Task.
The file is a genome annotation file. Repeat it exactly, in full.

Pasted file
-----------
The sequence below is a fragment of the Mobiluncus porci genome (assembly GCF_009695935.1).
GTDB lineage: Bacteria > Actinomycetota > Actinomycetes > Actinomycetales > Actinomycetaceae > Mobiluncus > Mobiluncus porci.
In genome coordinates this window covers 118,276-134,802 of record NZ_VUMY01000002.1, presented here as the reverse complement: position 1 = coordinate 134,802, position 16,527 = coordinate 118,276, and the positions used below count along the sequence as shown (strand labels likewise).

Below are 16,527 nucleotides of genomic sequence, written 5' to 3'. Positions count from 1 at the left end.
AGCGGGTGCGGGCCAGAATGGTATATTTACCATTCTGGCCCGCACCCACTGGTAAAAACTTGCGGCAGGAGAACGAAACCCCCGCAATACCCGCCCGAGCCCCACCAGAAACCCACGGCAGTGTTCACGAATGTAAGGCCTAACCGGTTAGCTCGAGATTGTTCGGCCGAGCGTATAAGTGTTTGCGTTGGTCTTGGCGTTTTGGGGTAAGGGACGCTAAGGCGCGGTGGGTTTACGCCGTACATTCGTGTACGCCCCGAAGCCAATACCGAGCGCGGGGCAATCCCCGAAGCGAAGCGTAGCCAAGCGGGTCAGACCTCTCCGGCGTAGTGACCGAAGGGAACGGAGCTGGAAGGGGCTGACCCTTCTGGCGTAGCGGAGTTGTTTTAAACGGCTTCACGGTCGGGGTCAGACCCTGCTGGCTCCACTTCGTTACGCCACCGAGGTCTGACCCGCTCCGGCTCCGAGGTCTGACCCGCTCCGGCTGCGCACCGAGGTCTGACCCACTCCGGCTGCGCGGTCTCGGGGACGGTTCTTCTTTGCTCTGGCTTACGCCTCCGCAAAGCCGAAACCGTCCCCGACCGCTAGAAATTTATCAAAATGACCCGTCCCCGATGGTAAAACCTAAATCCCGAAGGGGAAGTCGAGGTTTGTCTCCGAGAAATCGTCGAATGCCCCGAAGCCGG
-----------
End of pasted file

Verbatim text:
The sequence below is a fragment of the Mobiluncus porci genome (assembly GCF_009695935.1).
GTDB lineage: Bacteria > Actinomycetota > Actinomycetes > Actinomycetales > Actinomycetaceae > Mobiluncus > Mobiluncus porci.
In genome coordinates this window covers 118,276-134,802 of record NZ_VUMY01000002.1, presented here as the reverse complement: position 1 = coordinate 134,802, position 16,527 = coordinate 118,276, and the positions used below count along the sequence as shown (strand labels likewise).

Below are 16,527 nucleotides of genomic sequence, written 5' to 3'. Positions count from 1 at the left end.
AGCGGGTGCGGGCCAGAATGGTATATTTACCATTCTGGCCCGCACCCACTGGTAAAAACTTGCGGCAGGAGAACGAAACCCCCGCAATACCCGCCCGAGCCCCACCAGAAACCCACGGCAGTGTTCACGAATGTAAGGCCTAACCGGTTAGCTCGAGATTGTTCGGCCGAGCGTATAAGTGTTTGCGTTGGTCTTGGCGTTTTGGGGTAAGGGACGCTAAGGCGCGGTGGGTTTACGCCGTACATTCGTGTACGCCCCGAAGCCAATACCGAGCGCGGGGCAATCCCCGAAGCGAAGCGTAGCCAAGCGGGTCAGACCTCTCCGGCGTAGTGACCGAAGGGAACGGAGCTGGAAGGGGCTGACCCTTCTGGCGTAGCGGAGTTGTTTTAAACGGCTTCACGGTCGGGGTCAGACCCTGCTGGCTCCACTTCGTTACGCCACCGAGGTCTGACCCGCTCCGGCTCCGAGGTCTGACCCGCTCCGGCTGCGCACCGAGGTCTGACCCACTCCGGCTGCGCGGTCTCGGGGACGGTTCTTCTTTGCTCTGGCTTACGCCTCCGCAAAGCCGAAACCGTCCCCGACCGCTAGAAATTTATCAAAATGACCCGTCCCCGATGGTAAAACCTAAATCCCGAAGGGGAAGTCGAGGTTTGTCTCCGAGAAATCGTCGAATGCCCCGAAGCCGG